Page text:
Where the Jobs Are
Critics have--rightfully--accused President Obama of re-making the U.S. in the image of France. From steps towards nationalized health care and feuds with our allies, to an over-reliance on diplomacy and perpetual patience with our foes, Mr. Obama clearly seeks inspiration from the governing models in Paris and other European capitals.
And, as Daniel Henninger notes in today's Wall Street Journal, the president's EU-style policies are having a devastating impact on one of his core constituencies. Young Americans, the under-25 demographic that helped catapult Mr. Obama into the Oval Office, are experiencing unemployment levels more than twice the national average. At least 20% of Americans in that age group are currently out of work, and their near-term employment prospects are grim.
To be fair, that statistic is (in part) a reflection of the current economy. During a recession, many employers are reluctant to bring on new workers who must be trained and won't be as productive as older, more experienced employees. Firms are also worried about the impact of Obama's health care plan, new taxes and his "cap-and-tax" scheme, giving them even more reasons to avoid hiring new workers. That raises the specter of "youth unemployment" becoming a permanent feature of our economic landscape.
That is already the case in Europe. As Mr. Henninger writes:
In the final month of 2009, these were European unemployment rates for people under 25: Belgium, 22.6; Spain, 44.5; France, 25.2; Italy, 26.2; the U.K., 19; Sweden, 26.9; Finland, 23.5. Germany, at 10% uses an "apprentice" system to bring young people into the work force, though that system has come under stress for a most relevant reason: a shortage in Germany of private-sector jobs.
In the U.S., we've thought of youth unemployment as mainly about minority status linked to poor education. Not in Europe. German TV recently broadcast a sad piece on Finland, which has the continent's most admired school system. It showed an alert, vivacious young woman—she looked like someone out of an upper-middle-class U.S. high school—roaming Helsinki's streets begging waitress jobs, without success.
On our present course, the same scenario may be repeated here. With its huge workforce, the U.S. needs economic and fiscal policies that spur job creation on a massive scale. Entrepreneurs will find it difficult, if not impossible, to build the next Google, Microsoft or L-3 Communications in an era of much higher taxes and increased government regulation of the private sector.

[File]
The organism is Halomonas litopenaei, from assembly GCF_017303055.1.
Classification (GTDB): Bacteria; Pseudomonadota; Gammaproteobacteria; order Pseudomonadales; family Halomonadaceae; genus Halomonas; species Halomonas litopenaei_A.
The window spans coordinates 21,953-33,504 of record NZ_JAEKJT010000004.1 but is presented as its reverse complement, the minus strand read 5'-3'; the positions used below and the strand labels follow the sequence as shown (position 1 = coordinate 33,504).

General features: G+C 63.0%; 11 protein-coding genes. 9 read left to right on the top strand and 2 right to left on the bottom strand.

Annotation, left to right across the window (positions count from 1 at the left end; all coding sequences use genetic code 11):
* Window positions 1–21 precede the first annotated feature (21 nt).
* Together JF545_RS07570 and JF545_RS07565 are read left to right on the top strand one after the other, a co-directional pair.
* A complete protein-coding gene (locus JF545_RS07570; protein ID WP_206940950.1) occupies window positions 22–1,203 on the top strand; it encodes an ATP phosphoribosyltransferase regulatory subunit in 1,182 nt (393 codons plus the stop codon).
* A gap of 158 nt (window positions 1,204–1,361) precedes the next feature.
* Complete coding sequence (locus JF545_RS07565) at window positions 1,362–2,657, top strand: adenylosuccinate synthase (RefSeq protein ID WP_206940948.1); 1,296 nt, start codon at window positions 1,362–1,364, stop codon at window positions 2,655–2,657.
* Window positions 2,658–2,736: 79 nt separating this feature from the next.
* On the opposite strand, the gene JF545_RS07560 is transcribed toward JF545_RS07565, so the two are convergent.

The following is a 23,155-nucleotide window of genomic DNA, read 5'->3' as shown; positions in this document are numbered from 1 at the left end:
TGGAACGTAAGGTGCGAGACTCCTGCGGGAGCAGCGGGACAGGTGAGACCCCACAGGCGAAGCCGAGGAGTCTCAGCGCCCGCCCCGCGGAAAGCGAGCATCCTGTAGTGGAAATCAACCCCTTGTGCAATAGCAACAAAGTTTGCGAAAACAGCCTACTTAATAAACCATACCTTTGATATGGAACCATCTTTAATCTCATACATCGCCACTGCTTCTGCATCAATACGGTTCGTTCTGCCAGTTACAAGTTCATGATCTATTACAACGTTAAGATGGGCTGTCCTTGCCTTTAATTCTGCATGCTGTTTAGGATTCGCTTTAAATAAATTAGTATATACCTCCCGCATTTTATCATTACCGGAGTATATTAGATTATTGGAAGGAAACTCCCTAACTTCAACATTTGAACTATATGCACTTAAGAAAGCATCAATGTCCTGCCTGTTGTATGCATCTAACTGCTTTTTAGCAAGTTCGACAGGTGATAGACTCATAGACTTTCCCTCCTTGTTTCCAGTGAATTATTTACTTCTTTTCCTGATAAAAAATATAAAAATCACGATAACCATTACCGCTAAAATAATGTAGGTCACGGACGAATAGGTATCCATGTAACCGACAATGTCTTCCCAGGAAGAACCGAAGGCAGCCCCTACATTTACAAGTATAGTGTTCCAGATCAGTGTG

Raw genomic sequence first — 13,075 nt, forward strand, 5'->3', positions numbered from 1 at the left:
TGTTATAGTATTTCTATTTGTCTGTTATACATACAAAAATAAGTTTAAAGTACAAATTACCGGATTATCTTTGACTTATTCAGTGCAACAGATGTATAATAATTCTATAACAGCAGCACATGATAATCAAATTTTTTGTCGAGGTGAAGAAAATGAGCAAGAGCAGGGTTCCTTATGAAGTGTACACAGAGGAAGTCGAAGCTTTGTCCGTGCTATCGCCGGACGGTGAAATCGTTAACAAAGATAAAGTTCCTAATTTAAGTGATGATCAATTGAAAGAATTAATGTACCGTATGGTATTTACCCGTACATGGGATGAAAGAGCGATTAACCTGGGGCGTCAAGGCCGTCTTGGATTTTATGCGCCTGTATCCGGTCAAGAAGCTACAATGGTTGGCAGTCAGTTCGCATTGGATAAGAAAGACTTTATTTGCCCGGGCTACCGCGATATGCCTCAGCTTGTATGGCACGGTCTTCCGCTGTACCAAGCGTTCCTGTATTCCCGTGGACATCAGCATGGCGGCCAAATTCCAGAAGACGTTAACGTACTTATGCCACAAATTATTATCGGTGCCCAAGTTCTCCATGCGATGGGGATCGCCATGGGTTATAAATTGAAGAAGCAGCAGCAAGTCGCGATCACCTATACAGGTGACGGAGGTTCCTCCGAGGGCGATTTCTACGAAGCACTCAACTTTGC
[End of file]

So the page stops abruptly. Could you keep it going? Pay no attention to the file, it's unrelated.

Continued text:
Still, jobs are out there for young workers with the right skill sets. Testifying before Congress last week, the Director of the Defense Advanced Research Projects Agency (DARPA) bemoaned the nation's shortage of "technogeeks," the elite scientists, engineers and computer specialists needed to develop cutting-edge defense technology.
"...according to [Dr. Regina] Dugan, the lack of emphasis on science and engineering education in America has resulted in possible future manpower shortages for an agency that Dugan herself called “the nation’s elite army of futuristic technogeeks.” Dugan said the coming shortage is pinching DARPA at both ends. Over the 2000s, DARPA saw its funding cut by half, making it harder to recruit new scientists. Simultaneously, US colleges graduated 43 percent fewer science and computing students, shrinking the pool of potential scientists for DARPA to choose from.
As you might expect, the problems at DARPA are a microcosm of those facing high-tech industries. The website of defense contractor Northrop-Grumman lists more than 50 vacancies for college students and recent graduates. All require an engineering, science or business background. For more experienced applicants, Northrop-Grumman also has openings for more than 500 engineers. Similar openings exist at other high-tech firms; degree holders in art history, women's studies and dance need not apply.
Moviegoers of a certain age remember that classic scene from The Graduate, where recent college grad Benjamin Braddock (played by Dustin Hoffman) is given one word of career guidance: "Plastics." Similar advice for members of Generation-Y could be summed up in a single phrase: "Science and Technology." Even with Barack Obama in the White House, there is still a demand for individuals with that type of background. The other option? Join the legion of liberal arts grads competing for that grill position at McDonalds.
Labels: youth unemployment;